HARRY: You probably are extrapolating a bit. But, I mean, Chris and I were art students. Jimmy [Destri, Blondie keyboardist] was interested in illustration. Gary [Valentine, Blondie bassist and guitarist] was very interested in comic-book art, although he didn't create art. I don't know. The scene that happened before CBGB was Max's, when the Factory was in full swing. That kind of entourage of people was really what anybody who dreamt of coming to New York or being in the art world or being in the music scene was thinking about. And I think a lot of us were thinking about beatniks—
MOODY: [laughs] Beatniks? Really?
HARRY: Yeah, beatniks. The beatnik scene was a great time in New York with all of those coffee houses and poetry readings and stuff like that. And those guys were still around at that point-Allen Ginsberg and Gregory Corso ...
MOODY: So there's that sense of continuity with New York underground culture.
HARRY: Yeah. And I think that's a tradition—I can't really speak for every major city in the world—but that is something that you have to give to New York.
MOODY: I wanted to ask two more things about the Blondie 4(0) Ever album. One is the "Relax" cover. It just seems miraculous to me because that was a song that I just reviled when it was first released. The sound of it was, like, everything that's wrong with '80s music: the gated-reverb on the drums and all that stuff. It would have seemed to me absolutely impossible to cover in some ways, and I assume that that was part of its appeal to you guys. But it's such a dramatically inventive treatment of the material.
HARRY: We were doing the song in the show on tour. We always try to use material that is possibly inappropriate, that the audience would never expect us to be doing that. For Blondie to cover "Relax" was very entertaining. Audiences loved it. We always try to put together some interesting cover song in the encore—in a show-biz-y kind of thing. So then we got in the studio and we're talking with Jeff, and he said, "We should record that because I don't know if a lot of people have actually recorded that song. And if we're going to do it, we really have to do something different. Why don't we do it as a ballad?" So it was actually Jeff Saltzman who came up with doing this darker, seductive version.
MOODY: I love the wall of backing vocals on the ballad sections—it's so beautiful. You really kicked the shit out of the Frankie Goes to Hollywood version.
HARRY: [laughs] Well, thanks. We met Frankie [Holly Johnson of Frankie Goes to Hollywood]. He came to our gig at the Botanic Gardens in London. It was interesting to meet him.
MOODY: Are you thinking about hanging around for another 10 years so Blondie can hit the half-century mark?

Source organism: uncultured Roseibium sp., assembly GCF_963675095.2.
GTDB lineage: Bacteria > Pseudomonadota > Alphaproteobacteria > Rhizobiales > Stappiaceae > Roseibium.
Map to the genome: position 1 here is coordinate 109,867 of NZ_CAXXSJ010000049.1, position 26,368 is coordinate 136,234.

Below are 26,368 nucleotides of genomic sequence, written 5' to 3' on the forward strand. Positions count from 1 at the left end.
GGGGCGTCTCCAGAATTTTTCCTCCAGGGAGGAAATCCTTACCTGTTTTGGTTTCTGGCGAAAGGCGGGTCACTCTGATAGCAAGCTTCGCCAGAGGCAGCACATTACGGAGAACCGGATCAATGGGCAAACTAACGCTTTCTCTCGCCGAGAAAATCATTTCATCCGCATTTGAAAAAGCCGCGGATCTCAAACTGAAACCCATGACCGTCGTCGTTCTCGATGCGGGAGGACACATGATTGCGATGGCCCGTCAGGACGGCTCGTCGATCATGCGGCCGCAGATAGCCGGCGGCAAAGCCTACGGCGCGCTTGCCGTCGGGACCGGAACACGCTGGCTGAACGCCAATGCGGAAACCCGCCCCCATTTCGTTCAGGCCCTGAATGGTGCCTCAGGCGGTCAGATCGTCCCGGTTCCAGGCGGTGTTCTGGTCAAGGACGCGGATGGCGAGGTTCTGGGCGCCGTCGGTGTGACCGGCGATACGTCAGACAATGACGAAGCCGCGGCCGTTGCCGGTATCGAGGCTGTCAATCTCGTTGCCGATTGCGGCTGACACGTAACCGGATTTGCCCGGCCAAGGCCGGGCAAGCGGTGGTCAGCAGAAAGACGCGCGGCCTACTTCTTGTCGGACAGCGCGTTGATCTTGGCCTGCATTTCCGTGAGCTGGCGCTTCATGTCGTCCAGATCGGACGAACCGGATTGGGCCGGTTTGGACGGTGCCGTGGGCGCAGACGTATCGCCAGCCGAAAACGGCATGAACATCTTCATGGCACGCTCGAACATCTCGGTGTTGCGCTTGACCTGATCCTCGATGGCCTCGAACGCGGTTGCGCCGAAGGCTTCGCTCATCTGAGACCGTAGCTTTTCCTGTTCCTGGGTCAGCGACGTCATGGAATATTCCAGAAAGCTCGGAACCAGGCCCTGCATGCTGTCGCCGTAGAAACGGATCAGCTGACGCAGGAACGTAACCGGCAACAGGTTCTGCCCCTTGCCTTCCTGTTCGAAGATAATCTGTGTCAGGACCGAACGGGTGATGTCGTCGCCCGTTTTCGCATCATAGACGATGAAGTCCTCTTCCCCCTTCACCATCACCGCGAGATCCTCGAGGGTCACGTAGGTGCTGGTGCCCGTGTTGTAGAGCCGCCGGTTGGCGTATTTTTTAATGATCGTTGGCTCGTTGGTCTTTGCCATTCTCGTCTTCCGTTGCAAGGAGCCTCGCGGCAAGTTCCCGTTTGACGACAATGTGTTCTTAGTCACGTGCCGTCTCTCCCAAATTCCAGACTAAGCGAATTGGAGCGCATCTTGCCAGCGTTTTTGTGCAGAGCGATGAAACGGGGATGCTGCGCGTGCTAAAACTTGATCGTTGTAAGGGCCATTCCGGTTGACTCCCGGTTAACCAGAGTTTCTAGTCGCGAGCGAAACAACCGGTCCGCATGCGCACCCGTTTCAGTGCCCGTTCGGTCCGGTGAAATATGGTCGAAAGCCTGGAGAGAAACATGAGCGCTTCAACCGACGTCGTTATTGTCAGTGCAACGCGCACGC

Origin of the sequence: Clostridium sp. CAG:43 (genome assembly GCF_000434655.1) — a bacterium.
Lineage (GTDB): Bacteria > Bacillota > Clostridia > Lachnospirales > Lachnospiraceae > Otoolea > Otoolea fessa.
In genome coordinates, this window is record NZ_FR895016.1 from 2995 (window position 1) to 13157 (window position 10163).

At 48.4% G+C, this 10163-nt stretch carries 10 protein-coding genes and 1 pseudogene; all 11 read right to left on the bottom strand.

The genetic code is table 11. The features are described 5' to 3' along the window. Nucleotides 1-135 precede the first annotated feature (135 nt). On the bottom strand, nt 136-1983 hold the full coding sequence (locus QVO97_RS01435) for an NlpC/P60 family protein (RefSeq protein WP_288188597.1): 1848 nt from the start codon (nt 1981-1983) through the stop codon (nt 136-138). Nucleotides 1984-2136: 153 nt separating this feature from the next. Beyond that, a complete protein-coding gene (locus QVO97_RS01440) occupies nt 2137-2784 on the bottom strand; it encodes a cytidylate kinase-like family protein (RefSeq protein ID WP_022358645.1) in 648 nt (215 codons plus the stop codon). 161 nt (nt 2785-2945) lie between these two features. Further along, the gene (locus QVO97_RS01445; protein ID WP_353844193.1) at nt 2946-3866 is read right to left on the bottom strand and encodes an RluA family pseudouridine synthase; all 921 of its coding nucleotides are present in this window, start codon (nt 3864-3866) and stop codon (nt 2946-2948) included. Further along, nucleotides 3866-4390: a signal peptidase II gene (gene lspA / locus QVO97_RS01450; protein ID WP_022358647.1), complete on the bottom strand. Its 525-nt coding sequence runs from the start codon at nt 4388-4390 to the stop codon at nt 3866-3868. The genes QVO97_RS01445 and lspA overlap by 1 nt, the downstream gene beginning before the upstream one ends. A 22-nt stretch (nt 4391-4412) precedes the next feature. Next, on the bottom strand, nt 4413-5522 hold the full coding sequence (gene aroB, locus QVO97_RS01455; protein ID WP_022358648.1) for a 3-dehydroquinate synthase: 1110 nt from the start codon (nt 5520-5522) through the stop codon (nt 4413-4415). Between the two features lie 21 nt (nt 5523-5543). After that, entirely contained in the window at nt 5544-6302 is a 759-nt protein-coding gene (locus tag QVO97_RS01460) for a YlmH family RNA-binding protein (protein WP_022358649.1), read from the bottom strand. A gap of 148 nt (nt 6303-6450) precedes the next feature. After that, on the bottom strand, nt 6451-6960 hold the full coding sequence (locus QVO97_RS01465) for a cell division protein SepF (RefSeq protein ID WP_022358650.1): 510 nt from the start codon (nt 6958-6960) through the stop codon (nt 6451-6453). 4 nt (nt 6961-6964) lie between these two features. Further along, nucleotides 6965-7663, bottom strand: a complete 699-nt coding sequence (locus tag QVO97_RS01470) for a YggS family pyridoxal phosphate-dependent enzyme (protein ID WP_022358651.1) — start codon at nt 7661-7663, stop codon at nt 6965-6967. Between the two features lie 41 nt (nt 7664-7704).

HARRY: That's preposterous. Very funny. I don't know. Well, Willie Nelson was on the Grammys, and Kris Kristofferson and Metallica. It's kind of great that some of the older players are still going strong, even though they might look kind of fucked-up. [both laugh] They do what they do and they sound like their sound. A year or two ago, I went to a big birthday party for Yoko Ono at Le Poisson Rouge. It was her 79th birthday. She got up with Sean and the band and sang this incredible stuff. I was just knocked out.
MOODY: I loved the record she did with Kim Gordon and Thurston Moore not long ago. The wailing experimental stuff—she can still do that. She's amazing.
HARRY: That's what she was doing. And she's incredible at it.
MOODY: So what you're saying to me is that you're not ruling out the 50th anniversary Blondie tour.
HARRY: I don't know about Blondie, but it would certainly be an unbelievably great feeling to still be doing music at that age. And when you come right down to it, when we started, we were all in awe of some of these older R&B and jazz musicians and blues musicians that kept on playing until they dropped. It sort of makes sense in rock 'n' roll that the musicians themselves should still be playing. Although, I think that the industry part of it would just as soon have everybody be disposable after five years and move on to the next new thing. But musicians still keep making music and still keep playing. I feel that my perspective now is better. I feel like I'm more in control of my vocals.
RICK MOODY IS A BROOKLYN-BASED WRITER, MUSICIAN, AND THE AUTHOR OF THE ICE STORM AND GARDEN STATE.
hat's what the punk period was about—wanting change, having a more urban kind of sensibility and some weird kind of wit.—Debbie Harry